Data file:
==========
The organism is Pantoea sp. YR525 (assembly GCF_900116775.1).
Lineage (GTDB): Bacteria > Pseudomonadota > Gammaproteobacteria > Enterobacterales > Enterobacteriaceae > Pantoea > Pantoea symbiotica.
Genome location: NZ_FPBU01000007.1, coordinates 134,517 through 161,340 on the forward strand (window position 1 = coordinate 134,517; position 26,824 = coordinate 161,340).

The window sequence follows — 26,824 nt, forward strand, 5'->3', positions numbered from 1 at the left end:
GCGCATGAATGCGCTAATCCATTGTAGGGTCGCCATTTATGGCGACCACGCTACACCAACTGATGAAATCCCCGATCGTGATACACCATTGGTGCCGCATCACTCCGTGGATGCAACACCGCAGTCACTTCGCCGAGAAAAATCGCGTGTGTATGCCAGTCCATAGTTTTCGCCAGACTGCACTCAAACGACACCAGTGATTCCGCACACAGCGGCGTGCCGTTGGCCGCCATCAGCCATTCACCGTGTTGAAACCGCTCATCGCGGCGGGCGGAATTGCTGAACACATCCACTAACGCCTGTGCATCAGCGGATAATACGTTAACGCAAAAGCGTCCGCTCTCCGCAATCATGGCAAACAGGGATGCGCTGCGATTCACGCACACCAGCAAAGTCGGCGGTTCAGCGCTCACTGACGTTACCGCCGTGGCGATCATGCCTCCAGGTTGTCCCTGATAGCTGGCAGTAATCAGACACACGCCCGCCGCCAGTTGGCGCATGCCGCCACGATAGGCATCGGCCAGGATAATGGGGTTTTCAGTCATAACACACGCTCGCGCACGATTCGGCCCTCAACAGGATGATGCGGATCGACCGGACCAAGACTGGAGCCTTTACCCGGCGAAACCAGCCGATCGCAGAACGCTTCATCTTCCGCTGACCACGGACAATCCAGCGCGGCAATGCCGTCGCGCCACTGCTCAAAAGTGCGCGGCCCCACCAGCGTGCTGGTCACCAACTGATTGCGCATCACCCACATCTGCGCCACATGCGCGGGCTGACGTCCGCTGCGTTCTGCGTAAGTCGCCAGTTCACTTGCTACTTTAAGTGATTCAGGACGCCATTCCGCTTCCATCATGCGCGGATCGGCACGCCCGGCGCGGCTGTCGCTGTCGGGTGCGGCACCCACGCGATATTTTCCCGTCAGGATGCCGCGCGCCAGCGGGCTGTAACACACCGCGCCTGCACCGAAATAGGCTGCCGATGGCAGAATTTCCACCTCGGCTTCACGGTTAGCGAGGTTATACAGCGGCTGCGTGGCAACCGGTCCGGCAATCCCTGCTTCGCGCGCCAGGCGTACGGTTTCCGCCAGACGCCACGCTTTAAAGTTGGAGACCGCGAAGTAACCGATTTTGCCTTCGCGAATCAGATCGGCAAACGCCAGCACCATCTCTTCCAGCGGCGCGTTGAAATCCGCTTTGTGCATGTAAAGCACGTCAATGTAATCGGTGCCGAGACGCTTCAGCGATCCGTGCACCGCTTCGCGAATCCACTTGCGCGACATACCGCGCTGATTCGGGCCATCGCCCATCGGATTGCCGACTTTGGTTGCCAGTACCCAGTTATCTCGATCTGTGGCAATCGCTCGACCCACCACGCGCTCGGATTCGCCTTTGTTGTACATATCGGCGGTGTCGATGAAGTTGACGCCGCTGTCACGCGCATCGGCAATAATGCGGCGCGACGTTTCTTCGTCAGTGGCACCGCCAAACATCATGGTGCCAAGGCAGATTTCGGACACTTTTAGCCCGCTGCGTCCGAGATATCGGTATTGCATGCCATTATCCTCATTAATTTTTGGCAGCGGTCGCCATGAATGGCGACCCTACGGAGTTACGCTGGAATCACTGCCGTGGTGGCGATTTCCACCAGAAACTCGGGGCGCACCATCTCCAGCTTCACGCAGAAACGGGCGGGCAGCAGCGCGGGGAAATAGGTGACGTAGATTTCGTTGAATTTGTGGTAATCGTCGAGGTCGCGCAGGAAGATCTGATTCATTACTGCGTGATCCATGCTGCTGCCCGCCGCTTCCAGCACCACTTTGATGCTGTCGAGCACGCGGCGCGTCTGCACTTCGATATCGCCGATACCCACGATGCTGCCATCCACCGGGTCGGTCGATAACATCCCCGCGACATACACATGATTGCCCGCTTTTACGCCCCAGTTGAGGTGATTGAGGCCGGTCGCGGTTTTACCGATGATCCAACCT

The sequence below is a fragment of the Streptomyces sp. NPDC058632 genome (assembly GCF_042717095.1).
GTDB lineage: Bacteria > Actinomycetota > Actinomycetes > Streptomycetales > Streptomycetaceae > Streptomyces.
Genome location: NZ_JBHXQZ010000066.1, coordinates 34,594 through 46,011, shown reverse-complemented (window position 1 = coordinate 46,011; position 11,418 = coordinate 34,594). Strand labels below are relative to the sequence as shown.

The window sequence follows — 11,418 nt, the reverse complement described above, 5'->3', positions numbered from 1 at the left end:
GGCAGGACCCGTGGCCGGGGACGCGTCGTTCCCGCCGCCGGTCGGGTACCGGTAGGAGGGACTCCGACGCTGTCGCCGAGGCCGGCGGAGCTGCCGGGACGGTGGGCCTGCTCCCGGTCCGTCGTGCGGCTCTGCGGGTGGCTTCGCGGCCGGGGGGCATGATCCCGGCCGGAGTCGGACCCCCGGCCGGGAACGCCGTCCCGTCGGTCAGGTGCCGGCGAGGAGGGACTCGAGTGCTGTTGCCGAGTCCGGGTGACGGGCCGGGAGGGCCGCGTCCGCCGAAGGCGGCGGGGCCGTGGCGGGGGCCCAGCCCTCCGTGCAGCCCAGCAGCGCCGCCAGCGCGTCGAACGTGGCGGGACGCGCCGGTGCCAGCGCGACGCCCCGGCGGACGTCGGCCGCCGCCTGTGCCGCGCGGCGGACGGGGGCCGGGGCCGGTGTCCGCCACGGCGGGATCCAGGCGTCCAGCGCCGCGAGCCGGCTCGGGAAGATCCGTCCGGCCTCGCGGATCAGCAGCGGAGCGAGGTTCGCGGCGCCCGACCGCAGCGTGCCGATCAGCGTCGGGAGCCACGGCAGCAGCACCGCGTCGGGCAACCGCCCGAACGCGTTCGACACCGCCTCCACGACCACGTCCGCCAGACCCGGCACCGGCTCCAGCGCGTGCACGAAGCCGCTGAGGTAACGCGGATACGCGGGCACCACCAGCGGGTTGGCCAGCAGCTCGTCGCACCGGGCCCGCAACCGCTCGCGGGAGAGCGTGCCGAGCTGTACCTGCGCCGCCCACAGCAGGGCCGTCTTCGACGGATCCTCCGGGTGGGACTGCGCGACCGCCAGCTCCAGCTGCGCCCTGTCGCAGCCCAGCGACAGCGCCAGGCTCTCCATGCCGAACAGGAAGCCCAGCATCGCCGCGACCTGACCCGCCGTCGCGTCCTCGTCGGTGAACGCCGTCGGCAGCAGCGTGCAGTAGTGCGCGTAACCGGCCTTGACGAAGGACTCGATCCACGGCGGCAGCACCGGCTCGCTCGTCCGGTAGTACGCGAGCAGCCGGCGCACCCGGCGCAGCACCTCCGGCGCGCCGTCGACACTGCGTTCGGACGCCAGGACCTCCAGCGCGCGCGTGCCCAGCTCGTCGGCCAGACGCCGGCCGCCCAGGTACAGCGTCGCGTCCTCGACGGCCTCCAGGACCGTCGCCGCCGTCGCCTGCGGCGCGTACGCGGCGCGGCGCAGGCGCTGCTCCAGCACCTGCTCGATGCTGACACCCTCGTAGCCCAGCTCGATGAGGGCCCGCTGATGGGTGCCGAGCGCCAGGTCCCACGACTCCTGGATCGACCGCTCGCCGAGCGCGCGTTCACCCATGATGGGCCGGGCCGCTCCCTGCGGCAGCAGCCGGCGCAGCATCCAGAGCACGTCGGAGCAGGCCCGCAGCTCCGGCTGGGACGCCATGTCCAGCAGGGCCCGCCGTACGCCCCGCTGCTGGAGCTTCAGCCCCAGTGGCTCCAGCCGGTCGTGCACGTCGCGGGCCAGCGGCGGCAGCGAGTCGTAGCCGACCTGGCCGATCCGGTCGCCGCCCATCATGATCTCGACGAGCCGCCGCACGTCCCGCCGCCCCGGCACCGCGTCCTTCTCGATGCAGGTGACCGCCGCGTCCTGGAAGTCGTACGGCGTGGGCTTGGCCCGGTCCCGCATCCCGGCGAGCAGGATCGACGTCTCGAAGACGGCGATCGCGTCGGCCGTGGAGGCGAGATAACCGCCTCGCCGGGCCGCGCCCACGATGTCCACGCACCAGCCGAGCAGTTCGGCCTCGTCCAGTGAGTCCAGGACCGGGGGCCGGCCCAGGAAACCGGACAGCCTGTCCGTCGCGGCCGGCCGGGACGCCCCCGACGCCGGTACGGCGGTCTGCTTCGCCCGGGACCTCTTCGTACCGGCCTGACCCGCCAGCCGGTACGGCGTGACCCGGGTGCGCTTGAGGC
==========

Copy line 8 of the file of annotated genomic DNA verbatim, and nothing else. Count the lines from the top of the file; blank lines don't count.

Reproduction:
Genome location: NZ_JBHXQZ010000066.1, coordinates 34,594 through 46,011, shown reverse-complemented (window position 1 = coordinate 46,011; position 11,418 = coordinate 34,594). Strand labels below are relative to the sequence as shown.